Ebike Lithium Battery use and CHARGING in Winter months - caution !

  • Thread starter Deleted member 4210
  • Start date
D

Deleted member 4210

Guest
You probably know that its best to store your ebike battery in room temperatures throughout the year.

However, there are those in colder climates who may wish to use their ebike during temperatures that are much colder than the norm. You can probably ride your ebike in weather that is below 32F, but your battery performance will not likely be what you want, and range will decrease considerably.

MORE IMPORTANT however is charging that lithium battery. This applies to cell phones, and Tesla's, and ebike batteries.

The characteristics of the battery chemistry, suggests that you would be very prudent to wait until your ebike battery has sat long enough in room temperature before EVEN attempting to charge it. The BMS may protect it, and prevent charging if it is too cold, but I would not count on that at all, since the OEM's are not likely anticipating anyone riding, let alone charging an ebike battery in temps below 32 F.

This commentary below is from Karl Denninger, who is not necessarily a battery expert, but does a lot of work with technology in general and is one very smart dude.

"With lithium-chemistry batteries, however, there is a second problem which is far more-serious: They cannot be recharged below freezing temperatures without being destroyed and, even worse, rendered permanently and immediately dangerous.

Batteries work by using a reversible chemical reaction. When they deliver current the reaction runs one way, and when charged it runs the other. When a lithium battery is charged the lithium ions leave the cathode return to the anode, and when discharged the reverse happens through a chemical reaction in which the electrolyte provides the transport. The anode is a graphite compound and those ions intercalate, meaning they become intertwined into the anode's structure. Because the anode is a layered material this causes the anode to actually expand in size (that's accounted for in the design of the battery and is normal.)

The problem is that below freezing (0C, 32F) most of the lithium ions fail to intercalate into the graphite. They instead plate out as metallic lithium on the anode. This blocks access to the lattice of the anode and thus transport of the ions; the result of that is a permanent and severe capacity loss along with much higher internal resistance (inability to deliver the desired current.)
If the bad news ended there it would be bad enough but it doesn't. What's much worse is that metallic plating is not even. The introduction of lead-free solder saw a new phenomena show up in electronics called "dendrite shorts"; what happens over time is that the metal actually "grows" little spikes and if they grow far enough to reach another connection point you get a short circuit.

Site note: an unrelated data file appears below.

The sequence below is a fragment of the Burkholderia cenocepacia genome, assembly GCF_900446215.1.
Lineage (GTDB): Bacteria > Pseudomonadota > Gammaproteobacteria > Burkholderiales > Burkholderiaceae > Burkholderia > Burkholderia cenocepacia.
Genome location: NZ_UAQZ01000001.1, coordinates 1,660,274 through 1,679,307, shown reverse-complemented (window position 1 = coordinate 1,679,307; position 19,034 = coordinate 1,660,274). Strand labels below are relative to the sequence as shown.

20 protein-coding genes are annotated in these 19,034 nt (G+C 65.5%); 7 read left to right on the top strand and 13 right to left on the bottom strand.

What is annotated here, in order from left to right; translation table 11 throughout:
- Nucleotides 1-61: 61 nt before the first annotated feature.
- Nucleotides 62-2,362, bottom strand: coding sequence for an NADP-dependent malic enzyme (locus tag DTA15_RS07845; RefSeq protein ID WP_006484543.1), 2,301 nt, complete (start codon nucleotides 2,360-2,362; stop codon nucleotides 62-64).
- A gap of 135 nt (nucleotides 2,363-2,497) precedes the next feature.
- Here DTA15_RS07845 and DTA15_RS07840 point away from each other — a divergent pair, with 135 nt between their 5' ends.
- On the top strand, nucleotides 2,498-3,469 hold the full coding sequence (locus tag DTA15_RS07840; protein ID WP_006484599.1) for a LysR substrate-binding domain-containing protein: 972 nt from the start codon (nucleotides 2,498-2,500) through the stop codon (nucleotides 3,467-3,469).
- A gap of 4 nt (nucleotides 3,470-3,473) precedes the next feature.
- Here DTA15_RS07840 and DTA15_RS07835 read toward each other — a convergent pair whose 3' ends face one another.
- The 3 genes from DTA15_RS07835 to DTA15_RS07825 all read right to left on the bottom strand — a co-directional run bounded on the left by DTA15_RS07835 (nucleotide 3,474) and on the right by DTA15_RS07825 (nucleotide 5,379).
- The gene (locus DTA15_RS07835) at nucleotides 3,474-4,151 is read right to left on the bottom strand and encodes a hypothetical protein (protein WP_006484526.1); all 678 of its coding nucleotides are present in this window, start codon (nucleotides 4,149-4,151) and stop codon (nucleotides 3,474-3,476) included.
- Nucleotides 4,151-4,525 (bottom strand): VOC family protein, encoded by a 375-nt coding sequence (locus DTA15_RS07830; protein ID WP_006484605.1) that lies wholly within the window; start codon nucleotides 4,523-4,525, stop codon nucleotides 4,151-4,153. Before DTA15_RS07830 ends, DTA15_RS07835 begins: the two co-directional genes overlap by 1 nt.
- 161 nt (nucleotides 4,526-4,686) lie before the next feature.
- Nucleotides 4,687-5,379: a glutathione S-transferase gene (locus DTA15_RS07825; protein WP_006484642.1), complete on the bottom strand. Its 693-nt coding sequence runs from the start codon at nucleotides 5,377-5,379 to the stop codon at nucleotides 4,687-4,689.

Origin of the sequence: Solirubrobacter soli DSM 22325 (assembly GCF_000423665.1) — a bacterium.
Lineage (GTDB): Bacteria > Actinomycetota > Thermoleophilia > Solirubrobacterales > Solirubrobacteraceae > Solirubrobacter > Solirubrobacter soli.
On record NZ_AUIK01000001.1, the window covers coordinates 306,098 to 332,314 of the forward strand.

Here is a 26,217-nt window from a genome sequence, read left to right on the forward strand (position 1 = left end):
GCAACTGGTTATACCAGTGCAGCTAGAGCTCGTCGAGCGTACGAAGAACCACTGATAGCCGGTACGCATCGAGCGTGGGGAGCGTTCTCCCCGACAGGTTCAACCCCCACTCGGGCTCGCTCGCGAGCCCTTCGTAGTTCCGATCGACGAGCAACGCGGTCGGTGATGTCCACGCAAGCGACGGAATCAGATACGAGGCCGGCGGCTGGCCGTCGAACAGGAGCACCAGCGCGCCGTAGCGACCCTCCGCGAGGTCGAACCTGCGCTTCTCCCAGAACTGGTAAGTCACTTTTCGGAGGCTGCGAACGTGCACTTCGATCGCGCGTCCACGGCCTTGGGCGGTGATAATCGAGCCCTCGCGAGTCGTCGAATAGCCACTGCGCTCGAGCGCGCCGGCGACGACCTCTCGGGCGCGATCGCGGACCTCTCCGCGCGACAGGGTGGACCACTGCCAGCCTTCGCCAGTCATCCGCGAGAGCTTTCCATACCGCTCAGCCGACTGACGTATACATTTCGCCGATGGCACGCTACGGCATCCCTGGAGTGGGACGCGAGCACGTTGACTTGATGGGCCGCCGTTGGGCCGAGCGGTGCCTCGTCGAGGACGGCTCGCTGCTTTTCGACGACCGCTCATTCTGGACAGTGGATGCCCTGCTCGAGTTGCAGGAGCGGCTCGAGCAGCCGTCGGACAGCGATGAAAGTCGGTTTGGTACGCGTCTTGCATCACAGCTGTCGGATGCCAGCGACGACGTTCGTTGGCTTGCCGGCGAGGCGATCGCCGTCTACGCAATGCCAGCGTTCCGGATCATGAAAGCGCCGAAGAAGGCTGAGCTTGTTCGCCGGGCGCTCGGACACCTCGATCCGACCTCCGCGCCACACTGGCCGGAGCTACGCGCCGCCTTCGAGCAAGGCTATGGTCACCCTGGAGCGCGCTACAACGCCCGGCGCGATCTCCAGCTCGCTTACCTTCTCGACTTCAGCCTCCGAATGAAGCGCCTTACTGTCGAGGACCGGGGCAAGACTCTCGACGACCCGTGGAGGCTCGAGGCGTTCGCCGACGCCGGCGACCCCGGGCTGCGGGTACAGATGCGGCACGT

Metallic plating inherently forms these dendrites and they are sharp and uneven.
Recall that normal charging causes the anode to expand. But now, instead of a nice even surface the anode has what amount to thousands of tiny little pins sticking out of it!
If mechanical shock or simply a high enough charge rate causes one or more of those "pins" to puncture the separator between the anode and cathode you get a direct short in the cell, the resulting short circuit causes the cell to heat, the electrolyte boils and bursts the case and the flammable electrolyte ignites.
In other words you get a battery fire.

Even one charge in a lithium-chemistry cell that takes place below 0C not only will do severe damage to its capacity it also renders the cell permanently unsafe. There is no way to know how unsafe the event has made it; no cell of this chemistry that has been charged while below 0C is safe to use as it can catch fire at any time without warning.

So if you own a battery-powered car with such cells in it the vehicle has to prevent this from happening. It thus must monitor the pack temperature and do whatever it can to prevent the pack from ever going below freezing, because not only will that cause the pack to be unable to deliver its full capacity it is prohibited to charge the pack while any cell in it is below 0C. If the pack is charged in that state it is unsafe and may short internally, burst and catch fire without warning at any point in the future.

If a battery-powered car (e.g. a Tesla) is in your garage and plugged in then it has access to unlimited energy to prevent that from happening. Of course nobody is talking about how stupid it is to have a vehicle that constantly must consume power simply because it gets cold in order to defend itself against becoming a firebomb. That's not very "tree-hugger", right? Well, tough crap because that's exactly what the vehicle has to do due to the inherent reality of the chemistry in its battery system.

What's even worse, however, is if you drive said vehicle somewhere well within its range during below-freezing temperatures and then park it where it will go well below freezing and cannot be plugged in, or if you drive it under conditions that are cold enough that heat lost from the pack and its "cooling system" to the outside air becomes problematic. In either case the car will be forced to consume its available power to keep the pack over 0C -- shortening its return-trip range. If you operate or leave it out there for any material amount of time it will consume enough of that power that it is forced to shut down completely and in that state it cannot be charged until the pack is warmed with some source of external power or the car is towed somewhere warm and given enough time to warm up naturally!

Of course if it gets cold enough the pack will freeze and be destroyed anyway, but that temperature (for lithium cells) is unlikely in the Continental US to be reached on a sustained basis (no such bets are accepted for northern Canada and Alaska, however!)"